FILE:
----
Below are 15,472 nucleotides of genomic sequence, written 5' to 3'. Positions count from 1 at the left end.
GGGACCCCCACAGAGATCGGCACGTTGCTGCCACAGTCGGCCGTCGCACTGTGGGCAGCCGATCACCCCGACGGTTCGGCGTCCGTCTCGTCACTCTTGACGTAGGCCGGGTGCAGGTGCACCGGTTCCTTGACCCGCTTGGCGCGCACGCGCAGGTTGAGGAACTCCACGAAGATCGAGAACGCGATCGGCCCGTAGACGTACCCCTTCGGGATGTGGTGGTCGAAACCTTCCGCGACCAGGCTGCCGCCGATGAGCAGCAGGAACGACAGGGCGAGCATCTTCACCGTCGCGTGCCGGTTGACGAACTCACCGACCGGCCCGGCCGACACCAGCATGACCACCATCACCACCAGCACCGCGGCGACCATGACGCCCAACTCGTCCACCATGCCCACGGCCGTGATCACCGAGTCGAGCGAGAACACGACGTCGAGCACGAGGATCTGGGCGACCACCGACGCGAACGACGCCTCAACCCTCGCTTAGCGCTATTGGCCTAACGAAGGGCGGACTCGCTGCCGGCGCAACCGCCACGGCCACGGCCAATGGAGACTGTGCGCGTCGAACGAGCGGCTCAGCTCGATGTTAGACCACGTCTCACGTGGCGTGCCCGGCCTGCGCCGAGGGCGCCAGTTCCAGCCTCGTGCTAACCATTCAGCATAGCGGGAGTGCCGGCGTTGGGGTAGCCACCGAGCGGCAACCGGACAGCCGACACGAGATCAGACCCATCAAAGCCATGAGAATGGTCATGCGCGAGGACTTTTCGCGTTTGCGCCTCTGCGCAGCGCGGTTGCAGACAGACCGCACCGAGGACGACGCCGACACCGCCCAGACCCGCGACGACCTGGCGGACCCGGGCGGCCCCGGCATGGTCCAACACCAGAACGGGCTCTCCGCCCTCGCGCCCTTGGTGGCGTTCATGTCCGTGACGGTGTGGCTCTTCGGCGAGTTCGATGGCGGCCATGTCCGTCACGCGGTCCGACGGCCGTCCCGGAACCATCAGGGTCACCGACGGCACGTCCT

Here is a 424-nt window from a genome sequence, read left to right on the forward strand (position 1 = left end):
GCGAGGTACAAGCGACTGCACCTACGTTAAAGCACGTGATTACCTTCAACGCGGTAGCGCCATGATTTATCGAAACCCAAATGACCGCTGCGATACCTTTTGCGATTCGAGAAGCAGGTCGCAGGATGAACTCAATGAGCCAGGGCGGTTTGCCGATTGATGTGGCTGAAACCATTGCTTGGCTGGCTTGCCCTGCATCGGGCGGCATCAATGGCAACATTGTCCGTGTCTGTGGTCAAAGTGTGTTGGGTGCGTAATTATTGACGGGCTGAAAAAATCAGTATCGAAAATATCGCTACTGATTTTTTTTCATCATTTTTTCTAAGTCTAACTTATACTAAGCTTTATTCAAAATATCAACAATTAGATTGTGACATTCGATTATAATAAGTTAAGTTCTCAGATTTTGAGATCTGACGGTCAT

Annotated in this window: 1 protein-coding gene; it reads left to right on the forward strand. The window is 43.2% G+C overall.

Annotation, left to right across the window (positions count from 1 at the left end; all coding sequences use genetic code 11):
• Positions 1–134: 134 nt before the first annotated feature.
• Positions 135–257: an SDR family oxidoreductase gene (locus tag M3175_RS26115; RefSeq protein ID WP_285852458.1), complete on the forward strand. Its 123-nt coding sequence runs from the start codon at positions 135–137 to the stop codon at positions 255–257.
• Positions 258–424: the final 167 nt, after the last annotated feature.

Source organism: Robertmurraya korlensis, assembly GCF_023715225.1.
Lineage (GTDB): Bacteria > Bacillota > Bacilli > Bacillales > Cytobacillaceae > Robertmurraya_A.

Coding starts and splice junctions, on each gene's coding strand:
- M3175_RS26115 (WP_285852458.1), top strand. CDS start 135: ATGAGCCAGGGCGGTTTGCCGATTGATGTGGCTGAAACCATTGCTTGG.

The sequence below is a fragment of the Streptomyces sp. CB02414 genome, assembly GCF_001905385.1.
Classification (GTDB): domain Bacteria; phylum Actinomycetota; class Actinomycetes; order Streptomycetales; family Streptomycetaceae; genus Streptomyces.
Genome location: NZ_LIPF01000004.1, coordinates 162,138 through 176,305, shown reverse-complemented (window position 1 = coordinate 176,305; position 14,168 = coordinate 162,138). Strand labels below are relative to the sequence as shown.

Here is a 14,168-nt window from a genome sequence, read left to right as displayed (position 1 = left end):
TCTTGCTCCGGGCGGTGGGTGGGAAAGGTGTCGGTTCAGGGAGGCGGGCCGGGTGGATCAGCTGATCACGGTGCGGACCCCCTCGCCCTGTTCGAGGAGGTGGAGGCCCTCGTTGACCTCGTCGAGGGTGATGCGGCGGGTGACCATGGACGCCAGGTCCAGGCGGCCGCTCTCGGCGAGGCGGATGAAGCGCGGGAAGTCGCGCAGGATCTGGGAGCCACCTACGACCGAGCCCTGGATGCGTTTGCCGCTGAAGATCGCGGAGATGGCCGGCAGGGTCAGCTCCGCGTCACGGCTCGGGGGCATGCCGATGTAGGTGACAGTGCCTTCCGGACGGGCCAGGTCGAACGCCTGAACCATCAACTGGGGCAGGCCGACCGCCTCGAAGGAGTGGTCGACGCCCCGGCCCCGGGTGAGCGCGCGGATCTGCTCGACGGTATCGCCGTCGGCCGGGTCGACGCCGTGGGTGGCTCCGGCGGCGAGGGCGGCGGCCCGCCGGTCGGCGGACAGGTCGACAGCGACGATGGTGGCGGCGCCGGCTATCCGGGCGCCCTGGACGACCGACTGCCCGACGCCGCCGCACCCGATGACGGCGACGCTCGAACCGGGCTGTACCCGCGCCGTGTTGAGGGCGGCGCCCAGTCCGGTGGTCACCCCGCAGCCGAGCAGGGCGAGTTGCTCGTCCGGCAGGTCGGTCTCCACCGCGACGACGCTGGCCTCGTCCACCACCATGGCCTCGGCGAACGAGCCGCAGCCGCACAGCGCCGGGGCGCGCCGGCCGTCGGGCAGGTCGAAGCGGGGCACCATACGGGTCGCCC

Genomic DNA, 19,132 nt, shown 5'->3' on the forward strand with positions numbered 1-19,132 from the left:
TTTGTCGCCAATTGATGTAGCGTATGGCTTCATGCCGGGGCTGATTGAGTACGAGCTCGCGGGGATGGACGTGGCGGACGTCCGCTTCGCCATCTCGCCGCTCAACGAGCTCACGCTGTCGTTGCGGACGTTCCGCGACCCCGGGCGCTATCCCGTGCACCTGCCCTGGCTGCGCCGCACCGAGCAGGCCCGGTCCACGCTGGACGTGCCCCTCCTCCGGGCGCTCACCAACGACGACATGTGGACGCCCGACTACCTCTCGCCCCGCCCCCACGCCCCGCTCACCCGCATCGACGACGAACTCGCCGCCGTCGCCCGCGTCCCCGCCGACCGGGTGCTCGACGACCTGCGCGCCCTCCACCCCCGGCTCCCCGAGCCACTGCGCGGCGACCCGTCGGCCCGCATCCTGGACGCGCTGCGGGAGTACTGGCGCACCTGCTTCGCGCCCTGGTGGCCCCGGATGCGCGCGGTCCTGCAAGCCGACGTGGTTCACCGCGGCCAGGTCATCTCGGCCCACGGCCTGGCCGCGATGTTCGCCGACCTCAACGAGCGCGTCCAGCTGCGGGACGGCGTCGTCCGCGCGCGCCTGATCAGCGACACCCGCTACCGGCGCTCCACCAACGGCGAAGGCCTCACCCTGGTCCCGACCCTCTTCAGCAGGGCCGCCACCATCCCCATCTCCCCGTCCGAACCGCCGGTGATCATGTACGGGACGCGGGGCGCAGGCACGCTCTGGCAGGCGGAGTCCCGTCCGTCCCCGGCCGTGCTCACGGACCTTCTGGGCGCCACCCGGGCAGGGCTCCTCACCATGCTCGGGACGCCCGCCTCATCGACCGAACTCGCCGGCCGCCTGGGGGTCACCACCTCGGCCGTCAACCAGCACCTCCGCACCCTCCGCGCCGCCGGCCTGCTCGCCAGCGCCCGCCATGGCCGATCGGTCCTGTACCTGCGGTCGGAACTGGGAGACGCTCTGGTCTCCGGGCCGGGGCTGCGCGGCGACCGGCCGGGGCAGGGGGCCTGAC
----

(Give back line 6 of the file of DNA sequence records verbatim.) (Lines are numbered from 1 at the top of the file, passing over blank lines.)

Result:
Annotation, left to right across the window (positions count from 1 at the left end; all coding sequences use genetic code 11):